Do not travel to Iraq due to terrorism, kidnapping, armed conflict, civil unrest, and Mission Iraq’s limited capacity to provide support to U.S. citizens.
Country Summary: U.S. citizens in Iraq are at high risk for violence and kidnapping. Terrorist and insurgent groups regularly attack both Iraqi security forces and civilians. Anti-U.S. sectarian militias threaten U.S. citizens and Western companies throughout Iraq. Attacks using improvised explosive devices (IEDs) occur in many areas of the country, including Baghdad.
Demonstrations, protests, and strikes occur frequently. These events can develop quickly without prior notification, often interrupting traffic, transportation, and other services; such events have the potential to turn violent.
Public consular services at the Embassy remain suspended until further notice as a result of terrorist attacks on the Embassy compound on December 31, 2019. U.S. Consulate General Erbil remains open for routine American Citizens Services but is only able to provide limited appointments for nonimmigrant visa interviews.
On March 25, 2020, the Department of State ordered the departure of designated U.S. government employees from the U.S. Embassy in Baghdad and the Baghdad Diplomatic Support Center due to security conditions and restricted travel options as a result of the COVID-19 pandemic. Due to security concerns, U.S. Embassy personnel in Baghdad are instructed to not use Baghdad International Airport.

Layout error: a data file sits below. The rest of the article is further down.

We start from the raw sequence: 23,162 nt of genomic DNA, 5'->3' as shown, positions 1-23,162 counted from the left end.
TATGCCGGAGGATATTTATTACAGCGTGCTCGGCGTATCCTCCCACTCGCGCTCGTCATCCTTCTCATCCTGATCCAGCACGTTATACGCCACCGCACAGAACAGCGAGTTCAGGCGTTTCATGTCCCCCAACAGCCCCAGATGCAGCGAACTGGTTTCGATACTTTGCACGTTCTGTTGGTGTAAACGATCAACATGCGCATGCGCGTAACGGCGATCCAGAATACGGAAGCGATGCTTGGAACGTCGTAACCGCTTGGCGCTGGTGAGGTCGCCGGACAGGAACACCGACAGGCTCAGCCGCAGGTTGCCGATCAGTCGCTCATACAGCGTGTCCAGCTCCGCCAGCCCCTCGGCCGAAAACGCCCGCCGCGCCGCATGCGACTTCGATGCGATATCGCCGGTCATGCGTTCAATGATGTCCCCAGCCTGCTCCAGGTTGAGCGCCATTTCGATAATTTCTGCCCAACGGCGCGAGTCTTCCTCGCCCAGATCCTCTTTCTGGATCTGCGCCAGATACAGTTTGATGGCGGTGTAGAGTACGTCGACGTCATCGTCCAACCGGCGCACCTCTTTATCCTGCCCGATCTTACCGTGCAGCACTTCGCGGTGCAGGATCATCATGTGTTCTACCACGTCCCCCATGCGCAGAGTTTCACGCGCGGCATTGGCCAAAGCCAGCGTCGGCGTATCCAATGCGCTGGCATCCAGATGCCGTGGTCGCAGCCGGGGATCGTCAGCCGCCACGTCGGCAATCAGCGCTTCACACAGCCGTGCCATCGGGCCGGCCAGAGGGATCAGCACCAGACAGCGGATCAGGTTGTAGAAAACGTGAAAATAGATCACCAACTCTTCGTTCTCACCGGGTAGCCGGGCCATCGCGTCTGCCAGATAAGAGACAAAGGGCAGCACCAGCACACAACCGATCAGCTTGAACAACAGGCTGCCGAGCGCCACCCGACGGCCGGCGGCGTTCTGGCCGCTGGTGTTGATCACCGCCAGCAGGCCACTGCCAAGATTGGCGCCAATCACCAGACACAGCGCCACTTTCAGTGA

U.S. citizens should not travel through Iraq to Syria to engage in armed conflict, where they would face extreme personal risks (kidnapping, injury, or death) and legal risks (arrest, fines, and expulsion). The Kurdistan Regional Government stated that it will impose prison sentences of up to ten years on individuals who illegally cross the border. Additionally, fighting on behalf of, or supporting designated terrorist organizations, is a crime that can result in penalties, including prison time and large fines in the United States.
Due to risks to civil aviation operating within or in the vicinity of Iraq, the Federal Aviation Administration (FAA) has issued a Notice to Airmen (NOTAM) and/or a Special Federal Aviation Regulation (SFAR). For more information, U.S. citizens should consult the Federal Aviation Administration’s Prohibitions, Restrictions and Notices.
Read the country information page for additional information on travel to Iraq.
The Centers for Disease Control and Prevention (CDC) has determined Iraq has a moderate level of COVID-19. Visit the CDC page for the latest Travel Health Information related to your travel.
If you decide to travel to Iraq:
Last Update: Reissued with updates to health information.